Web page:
Basic Wikipedia Lessons For Naomi Robson And Max Markson

Basic Wikipedia Lessons For Naomi Robson And Max Markson

A few months back we ran a basic guide to Wikipedia editing for beginners. In the wake of a scandal this week involving presenter Naomi Robson and her manager Max Markson, it seems worth revisiting the topic of Wikipedia policies.

The full story of the scandal first emerged on media site Mumbrella, but in a nutshell, Markson (a well-known publicist) removed large sections of Robson’s Wikipedia entry last week, just prior to her launching an online-only dating show. Markson was quite open about this — he revealed his actions on the discussion page for the article — but failed to realise that Wikipedia’s volunteer community were likely to notice and revert those changes, as indeed they did.

One of Wikipedia’s core rules is “assume good faith”, so we should assume that Markson wasn’t aware of the relevant policies. So here they are in case he (or anyone else) wants to learn how to be a better Wikipedia citizen.

Avoid editing entries in which you have a personal involvement. Markson has made no secret of his professional relationship with Robson, but Wikipedia discourages individuals from editing material that’s directly about them or closely-related people or entities. That doesn’t mean they can’t contribute, but the suggested approach is to raise the issue on the article discussion page and let the actual changes be made by someone else, to ensure neutrality.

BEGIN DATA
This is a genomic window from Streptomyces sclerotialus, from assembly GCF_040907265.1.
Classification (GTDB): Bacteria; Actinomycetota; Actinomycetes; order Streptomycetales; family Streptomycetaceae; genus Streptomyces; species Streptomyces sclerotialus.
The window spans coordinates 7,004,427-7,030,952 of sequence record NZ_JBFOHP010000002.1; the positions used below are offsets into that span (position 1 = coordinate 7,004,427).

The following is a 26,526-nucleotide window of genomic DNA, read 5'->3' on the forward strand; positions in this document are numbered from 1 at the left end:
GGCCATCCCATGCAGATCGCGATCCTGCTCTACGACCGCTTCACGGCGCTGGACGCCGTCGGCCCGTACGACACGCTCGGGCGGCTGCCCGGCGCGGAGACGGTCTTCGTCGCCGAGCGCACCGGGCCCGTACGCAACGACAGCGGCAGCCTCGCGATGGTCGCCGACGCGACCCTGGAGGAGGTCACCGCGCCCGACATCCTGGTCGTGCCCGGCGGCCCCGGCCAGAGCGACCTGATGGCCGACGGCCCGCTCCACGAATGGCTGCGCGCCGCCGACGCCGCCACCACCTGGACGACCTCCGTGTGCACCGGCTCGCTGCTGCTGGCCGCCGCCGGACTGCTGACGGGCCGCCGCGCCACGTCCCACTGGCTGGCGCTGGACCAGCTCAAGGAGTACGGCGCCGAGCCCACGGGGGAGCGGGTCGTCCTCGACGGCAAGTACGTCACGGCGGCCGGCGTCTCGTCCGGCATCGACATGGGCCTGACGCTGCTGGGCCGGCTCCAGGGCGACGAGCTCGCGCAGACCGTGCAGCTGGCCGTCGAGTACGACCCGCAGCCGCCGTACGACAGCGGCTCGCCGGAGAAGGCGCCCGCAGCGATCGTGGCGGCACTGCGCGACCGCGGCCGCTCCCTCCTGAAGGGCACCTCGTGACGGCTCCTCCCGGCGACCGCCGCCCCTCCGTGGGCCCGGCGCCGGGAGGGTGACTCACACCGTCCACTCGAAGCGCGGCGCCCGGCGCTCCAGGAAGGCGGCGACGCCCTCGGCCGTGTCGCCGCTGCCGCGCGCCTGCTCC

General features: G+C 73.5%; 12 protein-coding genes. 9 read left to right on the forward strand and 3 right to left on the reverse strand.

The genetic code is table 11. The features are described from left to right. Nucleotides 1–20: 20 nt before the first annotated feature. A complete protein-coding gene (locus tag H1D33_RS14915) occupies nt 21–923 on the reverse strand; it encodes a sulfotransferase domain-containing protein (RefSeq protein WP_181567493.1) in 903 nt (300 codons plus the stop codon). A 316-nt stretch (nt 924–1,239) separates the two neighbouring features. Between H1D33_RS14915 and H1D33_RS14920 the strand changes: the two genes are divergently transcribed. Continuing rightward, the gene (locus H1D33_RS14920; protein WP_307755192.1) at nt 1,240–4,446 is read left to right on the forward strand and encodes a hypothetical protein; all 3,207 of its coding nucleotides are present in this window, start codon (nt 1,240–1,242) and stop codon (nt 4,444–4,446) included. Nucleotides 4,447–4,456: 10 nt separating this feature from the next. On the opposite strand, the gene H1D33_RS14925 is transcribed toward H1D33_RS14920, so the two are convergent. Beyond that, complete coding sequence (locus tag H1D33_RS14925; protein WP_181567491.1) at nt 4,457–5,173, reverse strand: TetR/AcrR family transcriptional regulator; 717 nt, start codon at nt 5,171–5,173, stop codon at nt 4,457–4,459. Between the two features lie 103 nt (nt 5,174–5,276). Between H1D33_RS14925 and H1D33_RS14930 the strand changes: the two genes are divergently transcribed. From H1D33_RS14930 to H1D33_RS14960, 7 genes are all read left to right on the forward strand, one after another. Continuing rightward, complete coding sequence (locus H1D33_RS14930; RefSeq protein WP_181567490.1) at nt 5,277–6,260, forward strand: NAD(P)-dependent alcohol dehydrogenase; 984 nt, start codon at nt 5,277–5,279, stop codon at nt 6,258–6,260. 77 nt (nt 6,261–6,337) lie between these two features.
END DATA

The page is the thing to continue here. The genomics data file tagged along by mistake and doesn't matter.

Wikipedia’s biographies of living people policy emphasises that potentially libellous material should be removed, and in that instance the conflict of interest rule doesn’t necessarily apply. Since, however, much of the objectionable material was sourced to contemporary, third-party reports, the wholesale deletion Markson attempted wasn’t justified (and was quickly reverted). That’s not to say that a more nuanced edit of that material wouldn’t be justified, but again, this is best not performed by someone who is being paid to do so.

Provide reliable sources so information can be verified. As noted above, this is an important step, even for apparently minor details. One of Markson’s changes was to alter Robson’s date of birth, making her appear younger. He didn’t provide any source for his information, and no source was provided for the earlier version either, so it’s impossible to tell if he was correcting a genuine error or attempting to make his client look younger. A reliable source — which means a reputable publication, whether in print or online — would have solved that problem definitively.

Messing with Wikipedia becomes material for Wikipedia. One cynical school of thought holds that Markson’s entire strategy was to get noticed editing Wikipedia, thus ensuring further publicity. Even assuming that were true, it’s rather counter-productive, since the entire editing incident itself is likely to end up being referenced in the article once it has been documented by external, reliable sources. Result? More material for the controversies section, not less.

If there’s a pleasing outcome to this incident, it’s the fact that (so far) Markson’s attempted edits haven’t resulted in the article becoming unbalanced in the direction of sugar-coating, proving that Wikipedia’s volunteer-supervised model can work. As ever, though, that relies on helpers, so if you make regular use of the site, also make regular contributions to it.

Lifehacker 101 is a weekly feature covering fundamental techniques that Lifehacker constantly refers to, explaining them step-by-step. Hey, we were all newbies once, right?

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